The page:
When our second oldest was in grade school at our local parish school, 2nd or3rd grade I think, SWMBO went over a little early one day to walk him home, and talk to the other moms, and found his class rehearsing a skit for an upcoming pageant of some kind. The kids were out on the playground with the skits’ creators and directors, whom she learned were from a “puppet theater” group, mostly students from the nearby university.

    She was stunned to find the skit was, in fact, entirely political, centering around some slapstick satire regarding the President and his policies, and very leftist, as some quick research revealed was true for the group as a whole.

    A few days later, she went to the school and spoke to the teacher about the skit, and ended up pulling our son out of the pageant when her questions about the propriety of using young children in a pointedly partisan political satire were not answered to her satisfaction. I’m proud to say she made quite a fuss with the other parents and the school, and our son wasn’t the only one who sat out the skit.

    Far too many parents are totally clueless when it comes to the things that are being taught to their children. We were involved in our kids’ education,( I used to read and critique some of their textbooks and assigned readings), and only ran across this deal by accident.

    I admire teachers, wanted to be one when I was younger, and the son involved in this incident later became a high school math teacher, but the education of our children is much too important to be left to the educational establishment, especially when ideology has become so intrusive in all the educational fads that sweep through the schools every few years.

    There is a vast amount of remedial work to be done, and some of it might be as basic as disrupting an ideologically skewed pageant at your kid’s school.

  • Paul Marks

    It is horrible Rob – the left take over what seem to be worthy charities, and they do not even leave the children alone (in fact they target the children).

  • Thailover, I agree. But I tried out that line of argument on my wife and she grilled my on it and it’s *really hard* to present that kind of case because there is no concrete evidence. They’re just too good at looking like they really care about the animals.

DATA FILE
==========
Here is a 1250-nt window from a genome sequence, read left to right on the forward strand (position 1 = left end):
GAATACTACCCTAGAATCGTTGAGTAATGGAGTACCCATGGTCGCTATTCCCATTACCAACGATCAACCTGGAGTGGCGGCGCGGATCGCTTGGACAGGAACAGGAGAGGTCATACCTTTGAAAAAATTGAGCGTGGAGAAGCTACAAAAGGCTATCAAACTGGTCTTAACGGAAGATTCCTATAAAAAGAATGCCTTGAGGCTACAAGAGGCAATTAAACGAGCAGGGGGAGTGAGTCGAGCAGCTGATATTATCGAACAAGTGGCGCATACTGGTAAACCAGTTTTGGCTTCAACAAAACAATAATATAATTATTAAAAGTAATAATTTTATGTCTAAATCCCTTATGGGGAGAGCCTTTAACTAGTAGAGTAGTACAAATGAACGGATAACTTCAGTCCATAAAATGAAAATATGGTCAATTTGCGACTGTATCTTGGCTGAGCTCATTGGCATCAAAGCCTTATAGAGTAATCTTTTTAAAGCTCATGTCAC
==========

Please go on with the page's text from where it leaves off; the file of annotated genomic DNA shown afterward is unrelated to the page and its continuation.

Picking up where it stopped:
Also, I couldn’t really write the letter that way because I need to have ongoing contact with these people. And I don’t feel like getting into high publicity media campaigns. It’s not just me who would be affected.

    Mr Ed wins the thread for the real fur suggestion. That would be hilarious.

  • Phil B

    But what is wrong with wearing real fur? After all it is a naturally renewable resource.

    Consider rabbit fur. Rabbits breed like … errr, well … rabbits and as the American Indians allegedly said, as long as the wind blows and the grass grows, rabbits can reproduce in a sustainable way, supplying meat and fur indefinitely.

    Arctic foxes can eat the rabbits and provide a better grade of fur while reproducing in an approved, sustainable manner too.

    What’s not to like?

  • Andrew Duffin

    Nice letter, well-phrased, polite, and in our terms here unobjectionable.

    But (I’m assuming this is a state-run UK primary school you’re addressing) you do realise it will get you labelled as a troublemaking extreme right-wing nutjob?

    I would go so far as to say that you can probably expect a visit from Social Services quite soon.

    In which case, a word of advice – don’t smoke in your house for a couple of days beforehand, or let anyone do so.

    Just saying!

  • Laird

    So did you send the letter? Get a response? A follow-up article would seem to be in order.

  • Rob Fisher (Surrey)

    Nothing to report yet, Laird. I will follow up as and when I can. 🙂

  • Mr Ed

    Stretching ‘wear it wild’ on this one, but this is too good not to share and enjoy. Two brothers in Pakistan, both suicide bombers, appear to have blown themselves up after arguing whilst wearing suicide vests. What’s Punjabi for ‘Calm Down, Calm Down!‘?